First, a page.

I have a huge respect for those scholars who engage with these types of questions. I myself have strongly held views on many of these issues and consider myself a participant in this discourse. However, the problem is that in most complex constitutional issues, like the ones mentioned above, competent constitutional lawyers will disagree. In a pluralistic society, in such cases, we are unable to provide conclusive arguments as to what constitutes the correct outcome. Institutional analysis should, therefore, be limited to general epistemic, motivational and procedural considerations. Is the diversity of a decision-making body more important than the ability of individual decision-makers? To what extent is the decision-making of our institutions distorted by self-interest? Which procedure is the most conducive to producing good outcomes? For instance, what is the right balance between transparency and secrecy in a decision-making environment? These questions are very different from the ones that I mentioned above and are not doctrinal in their nature. Constitutional lawyers whose primary expertise is related to doctrinal issues are, therefore, not the best qualified to answer such general institutional questions.

Thesis Three: the debate must be contextual

Although championing contextual analysis generally seems a safe methodological bet, it is far from self-evident that we need such an approach here. Many of the available argumentative strategies claim that judicial review is justifiable/unjustifiable across the board, regardless of the specific features of a political system. If someone believes, for instance, that the lack of democratic legitimacy is, in itself, a decisive argument against judicial review, then she must claim that judicial review is unjustifiable everywhere. If, by contrast, someone believes that the interpretation of human rights is primarily a technical legal exercise, she must hold that judicial review is always justified, provided that human rights themselves are justified.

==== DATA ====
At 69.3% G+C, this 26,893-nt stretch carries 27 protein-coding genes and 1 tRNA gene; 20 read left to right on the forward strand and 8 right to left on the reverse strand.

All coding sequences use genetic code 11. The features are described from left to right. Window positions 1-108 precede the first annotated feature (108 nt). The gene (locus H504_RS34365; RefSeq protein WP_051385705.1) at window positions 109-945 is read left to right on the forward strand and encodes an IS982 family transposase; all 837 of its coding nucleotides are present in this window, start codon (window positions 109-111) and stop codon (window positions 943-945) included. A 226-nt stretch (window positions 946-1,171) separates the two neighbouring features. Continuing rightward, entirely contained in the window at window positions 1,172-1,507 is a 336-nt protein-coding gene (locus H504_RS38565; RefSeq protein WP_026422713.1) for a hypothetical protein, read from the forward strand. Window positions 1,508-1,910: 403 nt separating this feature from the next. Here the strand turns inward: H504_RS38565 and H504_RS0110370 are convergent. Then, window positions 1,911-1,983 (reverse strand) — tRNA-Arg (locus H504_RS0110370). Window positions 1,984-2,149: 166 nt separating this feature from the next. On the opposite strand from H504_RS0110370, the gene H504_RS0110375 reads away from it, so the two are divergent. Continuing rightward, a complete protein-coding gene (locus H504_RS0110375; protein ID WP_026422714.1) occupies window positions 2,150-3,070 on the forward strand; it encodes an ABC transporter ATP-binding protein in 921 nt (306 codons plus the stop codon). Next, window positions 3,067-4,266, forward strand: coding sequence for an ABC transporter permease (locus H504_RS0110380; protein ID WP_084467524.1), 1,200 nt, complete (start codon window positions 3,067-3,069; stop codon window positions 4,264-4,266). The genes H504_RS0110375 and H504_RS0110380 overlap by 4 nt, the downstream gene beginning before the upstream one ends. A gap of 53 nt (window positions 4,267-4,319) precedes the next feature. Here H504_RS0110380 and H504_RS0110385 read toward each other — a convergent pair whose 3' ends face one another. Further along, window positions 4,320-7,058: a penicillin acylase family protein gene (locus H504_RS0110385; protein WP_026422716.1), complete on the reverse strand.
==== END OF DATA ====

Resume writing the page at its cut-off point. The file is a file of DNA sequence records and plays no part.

However, it might be the case that: (1) although the set of relevant arguments is the same everywhere, their strength will differ from jurisdiction to jurisdiction; and (2) the relevant arguments pull in different directions. In that case, one might conclude that constitutional review is justified in certain countries but is unjustified in other ones. I argue in my book that both of the aforementioned conditions are met. Both of the adversaries in the debate have strong arguments, and the strength of at least some of these arguments is not constant but depends on the particular features of the political system in question. One could argue, for instance, that the political process has malfunctions everywhere in the world, but these malfunctions are clearly not equally severe in each political system. If there are strong arguments on both sides, it does matter how severe these malfunctions are and this factor might be decisive in the overall balance of arguments.

Thesis Four: tertium datur

The debate about judicial review usually pitches the legislative body or the elected branches in general against courts or a specialised constitutional court. In that binary framework, an argument against one of the institutions is automatically treated as an argument for the other. This binary framework fits well with many argumentative strategies that are used routinely in the controversy. If, for instance, the lack of political accountability is a conclusive argument, the issue is settled: in that case, constitutional review cannot be justified. Similarly, if the protection of human rights is understood as a technical legal issue, the superiority of courts will be beyond doubt and the justifiability of constitutional review is difficult to challenge.